Interestingly, brain regions identified by studies analyzing structural brain correlates of creativity in healthy individuals (Jung et al., 2010; Takeuchi et al., 2010b) are regions that have shown to be impaired in schizophrenia (Ellison-Wright and Bullmore, 2009; Bora et al., 2011; Stämpfli et al., 2019). This could suggest that creativity alterations found in this pathology could be at least partially due to WM abnormalities. In fact, structural connectivity alterations are a core characteristic of this disease (Stämpfli et al., 2019). Thus, WM alterations in schizophrenia are mainly circumscribed to frontal and temporal regions including mainly interhemispheric (corpus callosum), intrahemispheric (e.g., thalamic radiation, superior longitudinal fasciculus, inferior longitudinal fasciculus, inferior fronto-occipital fasciculus, and fornix), and projective fibers (corticospinal tract) (Ellison-Wright and Bullmore, 2009; Bora et al., 2011; Wheeler and Voineskos, 2014; Stämpfli et al., 2019).
Taking into account the structural connectivity alterations as well as the creativity impairment shown in schizophrenia, it seems relevant to study the WM correlates of creativity in this disease. As far as the authors are aware, to date, none of the previous studies have investigated whole brain WM correlates with different dimensions of creativity (such as fluency and originality) in schizophrenia. Therefore, the objective of this exploratory study was to assess whole brain WM correlates of several creativity dimensions in people with schizophrenia. Based on previous results from Takeuchi et al. (2010b), our hypothesis was that creativity would be positively associated mainly with the frontal lobe as well as with interhemispheric WM fibers.
Materials and Methods
The sample consisted of 55 patients [47 men and eight women, mean age 41.22 (SD = 10.41)] diagnosed with schizophrenia and recruited from the Psychiatric Hospital of Álava and the Community Mental Health Services in Álava (Basque Country, Spain). All patients met the diagnostic criteria for schizophrenia according to the Structured Clinical Interview for Diagnostic and Statistical Manual of Mental Disorders, Fourth Edition, Text Revision (DSM-IV-TR; American Psychiatric Association, 2000).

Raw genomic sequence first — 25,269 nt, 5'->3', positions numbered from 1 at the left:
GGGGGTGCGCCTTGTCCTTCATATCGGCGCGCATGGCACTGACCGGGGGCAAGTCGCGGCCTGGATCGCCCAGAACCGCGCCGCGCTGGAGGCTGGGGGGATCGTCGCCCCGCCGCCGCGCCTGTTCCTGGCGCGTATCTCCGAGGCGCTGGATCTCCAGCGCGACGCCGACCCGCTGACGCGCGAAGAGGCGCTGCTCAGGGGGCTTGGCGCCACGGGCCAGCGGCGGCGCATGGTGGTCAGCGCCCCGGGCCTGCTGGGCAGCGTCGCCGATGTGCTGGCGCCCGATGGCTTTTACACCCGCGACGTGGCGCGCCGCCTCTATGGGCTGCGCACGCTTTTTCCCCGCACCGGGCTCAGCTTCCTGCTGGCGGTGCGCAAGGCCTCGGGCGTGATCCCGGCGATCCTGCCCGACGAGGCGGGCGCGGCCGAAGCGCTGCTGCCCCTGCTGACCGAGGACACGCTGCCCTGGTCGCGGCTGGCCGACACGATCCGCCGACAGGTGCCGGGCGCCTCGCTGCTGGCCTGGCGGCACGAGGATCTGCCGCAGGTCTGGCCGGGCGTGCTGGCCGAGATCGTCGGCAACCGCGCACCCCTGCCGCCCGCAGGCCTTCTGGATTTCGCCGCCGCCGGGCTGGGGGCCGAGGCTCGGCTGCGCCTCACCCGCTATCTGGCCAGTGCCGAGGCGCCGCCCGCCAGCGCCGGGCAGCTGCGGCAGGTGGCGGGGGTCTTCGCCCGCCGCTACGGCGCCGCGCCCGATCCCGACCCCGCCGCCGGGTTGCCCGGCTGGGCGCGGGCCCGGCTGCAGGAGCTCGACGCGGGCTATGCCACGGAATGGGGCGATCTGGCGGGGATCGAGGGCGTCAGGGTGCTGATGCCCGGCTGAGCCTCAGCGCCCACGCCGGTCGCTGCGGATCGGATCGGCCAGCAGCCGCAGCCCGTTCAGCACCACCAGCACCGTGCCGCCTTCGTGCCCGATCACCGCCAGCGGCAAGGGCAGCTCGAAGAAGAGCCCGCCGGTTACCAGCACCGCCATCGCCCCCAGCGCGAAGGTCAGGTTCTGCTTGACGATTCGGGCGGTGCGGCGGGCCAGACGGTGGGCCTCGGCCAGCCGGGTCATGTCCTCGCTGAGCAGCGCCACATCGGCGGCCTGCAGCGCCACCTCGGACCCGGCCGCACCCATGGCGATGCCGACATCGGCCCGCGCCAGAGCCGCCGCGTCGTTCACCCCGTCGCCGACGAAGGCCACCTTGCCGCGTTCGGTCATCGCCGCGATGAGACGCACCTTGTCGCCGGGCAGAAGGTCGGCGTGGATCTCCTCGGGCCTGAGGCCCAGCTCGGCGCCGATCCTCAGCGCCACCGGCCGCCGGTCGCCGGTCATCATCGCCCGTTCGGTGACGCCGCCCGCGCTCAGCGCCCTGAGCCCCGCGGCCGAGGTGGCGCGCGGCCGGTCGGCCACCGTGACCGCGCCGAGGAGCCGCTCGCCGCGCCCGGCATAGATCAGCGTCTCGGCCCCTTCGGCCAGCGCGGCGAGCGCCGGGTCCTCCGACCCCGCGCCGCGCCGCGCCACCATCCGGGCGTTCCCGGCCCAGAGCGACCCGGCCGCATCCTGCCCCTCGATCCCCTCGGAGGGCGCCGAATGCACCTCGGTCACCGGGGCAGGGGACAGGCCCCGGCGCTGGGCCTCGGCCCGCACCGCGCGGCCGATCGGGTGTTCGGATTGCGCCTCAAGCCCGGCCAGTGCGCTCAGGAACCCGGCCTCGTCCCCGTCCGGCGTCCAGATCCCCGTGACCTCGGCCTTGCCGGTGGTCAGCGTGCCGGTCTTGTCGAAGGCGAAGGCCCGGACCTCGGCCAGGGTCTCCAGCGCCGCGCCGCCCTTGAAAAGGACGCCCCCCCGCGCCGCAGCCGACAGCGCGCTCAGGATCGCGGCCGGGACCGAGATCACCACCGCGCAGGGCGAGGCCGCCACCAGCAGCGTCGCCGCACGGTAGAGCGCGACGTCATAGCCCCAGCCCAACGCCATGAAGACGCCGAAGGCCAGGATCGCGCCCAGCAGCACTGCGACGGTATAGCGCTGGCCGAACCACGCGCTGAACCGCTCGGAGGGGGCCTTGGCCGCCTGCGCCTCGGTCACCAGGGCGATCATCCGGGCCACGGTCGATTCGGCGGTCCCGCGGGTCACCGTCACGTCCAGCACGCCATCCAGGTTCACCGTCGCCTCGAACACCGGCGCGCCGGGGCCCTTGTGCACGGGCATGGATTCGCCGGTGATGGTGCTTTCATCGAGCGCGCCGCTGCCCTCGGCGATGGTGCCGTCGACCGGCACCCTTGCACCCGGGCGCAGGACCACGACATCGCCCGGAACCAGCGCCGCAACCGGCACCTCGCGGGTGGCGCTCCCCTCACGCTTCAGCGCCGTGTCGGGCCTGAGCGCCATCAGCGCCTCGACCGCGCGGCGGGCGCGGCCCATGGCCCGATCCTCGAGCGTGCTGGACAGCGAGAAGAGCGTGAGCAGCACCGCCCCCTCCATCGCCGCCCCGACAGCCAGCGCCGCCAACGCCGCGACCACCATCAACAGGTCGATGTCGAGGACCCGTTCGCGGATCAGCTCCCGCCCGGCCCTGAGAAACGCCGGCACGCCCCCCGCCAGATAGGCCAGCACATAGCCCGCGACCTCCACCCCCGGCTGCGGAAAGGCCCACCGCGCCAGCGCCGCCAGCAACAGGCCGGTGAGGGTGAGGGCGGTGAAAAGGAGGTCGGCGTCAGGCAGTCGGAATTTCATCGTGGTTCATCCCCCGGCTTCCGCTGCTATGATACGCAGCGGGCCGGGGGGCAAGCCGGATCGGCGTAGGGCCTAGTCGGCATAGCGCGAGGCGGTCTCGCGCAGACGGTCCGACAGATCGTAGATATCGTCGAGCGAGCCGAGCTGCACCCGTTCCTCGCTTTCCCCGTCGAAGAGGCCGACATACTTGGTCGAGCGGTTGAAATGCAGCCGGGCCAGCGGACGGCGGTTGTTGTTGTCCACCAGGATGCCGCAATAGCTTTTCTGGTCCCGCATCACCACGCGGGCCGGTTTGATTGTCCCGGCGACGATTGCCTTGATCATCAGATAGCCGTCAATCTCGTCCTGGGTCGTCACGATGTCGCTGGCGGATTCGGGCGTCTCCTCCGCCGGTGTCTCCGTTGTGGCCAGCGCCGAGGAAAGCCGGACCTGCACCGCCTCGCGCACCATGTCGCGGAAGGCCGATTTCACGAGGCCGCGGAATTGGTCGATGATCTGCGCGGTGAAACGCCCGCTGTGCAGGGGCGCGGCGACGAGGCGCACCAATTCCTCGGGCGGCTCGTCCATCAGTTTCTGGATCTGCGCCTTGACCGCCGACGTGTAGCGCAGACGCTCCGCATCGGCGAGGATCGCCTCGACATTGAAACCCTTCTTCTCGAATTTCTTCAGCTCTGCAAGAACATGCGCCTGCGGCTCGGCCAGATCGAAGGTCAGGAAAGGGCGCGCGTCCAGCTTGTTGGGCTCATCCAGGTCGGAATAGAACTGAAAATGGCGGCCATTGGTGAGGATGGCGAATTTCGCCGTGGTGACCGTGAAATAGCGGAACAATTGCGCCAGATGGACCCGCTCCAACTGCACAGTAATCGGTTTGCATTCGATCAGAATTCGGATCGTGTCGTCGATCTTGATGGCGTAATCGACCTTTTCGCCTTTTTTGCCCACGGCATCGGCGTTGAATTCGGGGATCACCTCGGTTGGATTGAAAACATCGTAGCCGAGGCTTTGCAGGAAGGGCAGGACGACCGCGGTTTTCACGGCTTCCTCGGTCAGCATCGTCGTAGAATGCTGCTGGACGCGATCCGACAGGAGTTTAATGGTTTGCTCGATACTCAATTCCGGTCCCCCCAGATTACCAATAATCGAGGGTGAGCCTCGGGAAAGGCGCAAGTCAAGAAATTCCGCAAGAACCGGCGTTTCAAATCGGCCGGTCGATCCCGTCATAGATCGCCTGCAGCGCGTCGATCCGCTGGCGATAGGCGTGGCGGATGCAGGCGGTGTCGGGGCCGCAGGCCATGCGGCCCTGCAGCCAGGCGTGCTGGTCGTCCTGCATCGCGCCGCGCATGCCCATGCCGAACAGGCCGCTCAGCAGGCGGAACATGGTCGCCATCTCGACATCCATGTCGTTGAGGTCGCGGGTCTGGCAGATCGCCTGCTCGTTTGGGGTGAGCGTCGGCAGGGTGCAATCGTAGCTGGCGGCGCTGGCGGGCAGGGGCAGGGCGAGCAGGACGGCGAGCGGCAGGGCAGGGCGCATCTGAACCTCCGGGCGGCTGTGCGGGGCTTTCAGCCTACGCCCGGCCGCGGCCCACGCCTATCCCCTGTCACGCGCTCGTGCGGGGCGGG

Exclusion criteria consisted of: (a) clinical instability (total score in PANSS-Positive >19), (b) cognitive impairment secondary to another disease, (c) main diagnosis of a substance use disorder or presenting active drug consumption at the time of the study, (d) relevant modifications to the antipsychotic drug treatment in the previous 3 months, (e) diagnosis of an active major affective disorder, and (f) incompatibilities with magnetic resonance imaging: claustrophobia, metal implants in the body, or patients who were undergoing deep brain stimulation. The study protocol had the approval of the Clinical Research Ethics Committee of the Autonomous Region of the Basque Country (CEIC-E) in Spain (PI2017044). The trial was registered in clinicaltrials.gov (NCT03509597). All participants took part in the study voluntarily and provided their written informed consent. Participants did not receive any monetary reward for taking part in the study.